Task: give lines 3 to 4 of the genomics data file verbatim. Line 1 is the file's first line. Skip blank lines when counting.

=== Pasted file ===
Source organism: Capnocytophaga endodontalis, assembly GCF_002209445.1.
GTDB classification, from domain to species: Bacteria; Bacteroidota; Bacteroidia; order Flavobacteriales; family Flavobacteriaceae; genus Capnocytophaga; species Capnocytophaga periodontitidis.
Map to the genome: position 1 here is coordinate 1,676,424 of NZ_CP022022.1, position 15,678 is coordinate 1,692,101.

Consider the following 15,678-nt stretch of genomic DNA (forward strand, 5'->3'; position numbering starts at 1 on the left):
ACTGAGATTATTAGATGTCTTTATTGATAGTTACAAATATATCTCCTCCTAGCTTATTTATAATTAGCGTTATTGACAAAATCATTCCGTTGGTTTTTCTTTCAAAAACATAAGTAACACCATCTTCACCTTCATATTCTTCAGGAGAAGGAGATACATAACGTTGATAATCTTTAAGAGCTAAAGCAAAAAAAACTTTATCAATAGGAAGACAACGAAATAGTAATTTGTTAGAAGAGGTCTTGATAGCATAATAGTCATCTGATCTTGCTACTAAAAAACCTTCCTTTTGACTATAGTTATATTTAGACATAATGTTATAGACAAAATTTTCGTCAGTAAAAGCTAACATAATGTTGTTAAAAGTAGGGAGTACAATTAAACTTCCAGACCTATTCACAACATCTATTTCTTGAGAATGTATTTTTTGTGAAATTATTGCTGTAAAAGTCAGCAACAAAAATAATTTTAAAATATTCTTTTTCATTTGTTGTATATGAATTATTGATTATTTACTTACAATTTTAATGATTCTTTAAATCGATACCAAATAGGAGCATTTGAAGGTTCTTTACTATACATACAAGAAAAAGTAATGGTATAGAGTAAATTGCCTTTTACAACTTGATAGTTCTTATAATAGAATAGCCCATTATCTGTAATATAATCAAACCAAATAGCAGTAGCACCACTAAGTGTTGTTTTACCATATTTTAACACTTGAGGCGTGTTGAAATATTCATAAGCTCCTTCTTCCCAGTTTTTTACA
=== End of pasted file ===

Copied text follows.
Map to the genome: position 1 here is coordinate 1,676,424 of NZ_CP022022.1, position 15,678 is coordinate 1,692,101.

Consider the following 15,678-nt stretch of genomic DNA (forward strand, 5'->3'; position numbering starts at 1 on the left):